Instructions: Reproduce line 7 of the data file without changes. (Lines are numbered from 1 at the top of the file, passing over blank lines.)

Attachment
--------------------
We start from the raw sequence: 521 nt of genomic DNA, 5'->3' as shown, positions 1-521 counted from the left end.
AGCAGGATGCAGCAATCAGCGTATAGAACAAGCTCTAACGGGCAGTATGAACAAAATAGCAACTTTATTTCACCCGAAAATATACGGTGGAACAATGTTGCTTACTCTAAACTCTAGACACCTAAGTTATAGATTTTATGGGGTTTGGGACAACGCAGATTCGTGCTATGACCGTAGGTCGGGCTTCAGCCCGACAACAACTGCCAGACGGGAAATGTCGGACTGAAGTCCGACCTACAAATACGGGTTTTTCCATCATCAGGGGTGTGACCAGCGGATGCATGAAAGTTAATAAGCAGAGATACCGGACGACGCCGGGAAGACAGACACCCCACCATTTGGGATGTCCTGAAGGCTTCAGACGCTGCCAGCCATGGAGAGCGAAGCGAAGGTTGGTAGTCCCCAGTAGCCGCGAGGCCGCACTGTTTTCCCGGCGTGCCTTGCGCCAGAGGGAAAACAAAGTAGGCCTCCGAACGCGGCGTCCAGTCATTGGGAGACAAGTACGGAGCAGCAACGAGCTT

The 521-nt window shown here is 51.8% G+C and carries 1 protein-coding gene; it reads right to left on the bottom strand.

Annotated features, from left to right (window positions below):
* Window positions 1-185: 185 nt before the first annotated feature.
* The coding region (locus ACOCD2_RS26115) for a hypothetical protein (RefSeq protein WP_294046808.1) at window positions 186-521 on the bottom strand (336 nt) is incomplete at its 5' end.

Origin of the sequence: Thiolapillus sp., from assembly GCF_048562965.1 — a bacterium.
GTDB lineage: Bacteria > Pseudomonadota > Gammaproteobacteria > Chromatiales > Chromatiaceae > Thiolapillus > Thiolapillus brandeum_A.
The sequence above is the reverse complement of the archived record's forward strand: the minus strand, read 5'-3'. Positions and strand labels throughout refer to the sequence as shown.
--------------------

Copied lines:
Origin of the sequence: Thiolapillus sp., from assembly GCF_048562965.1 — a bacterium.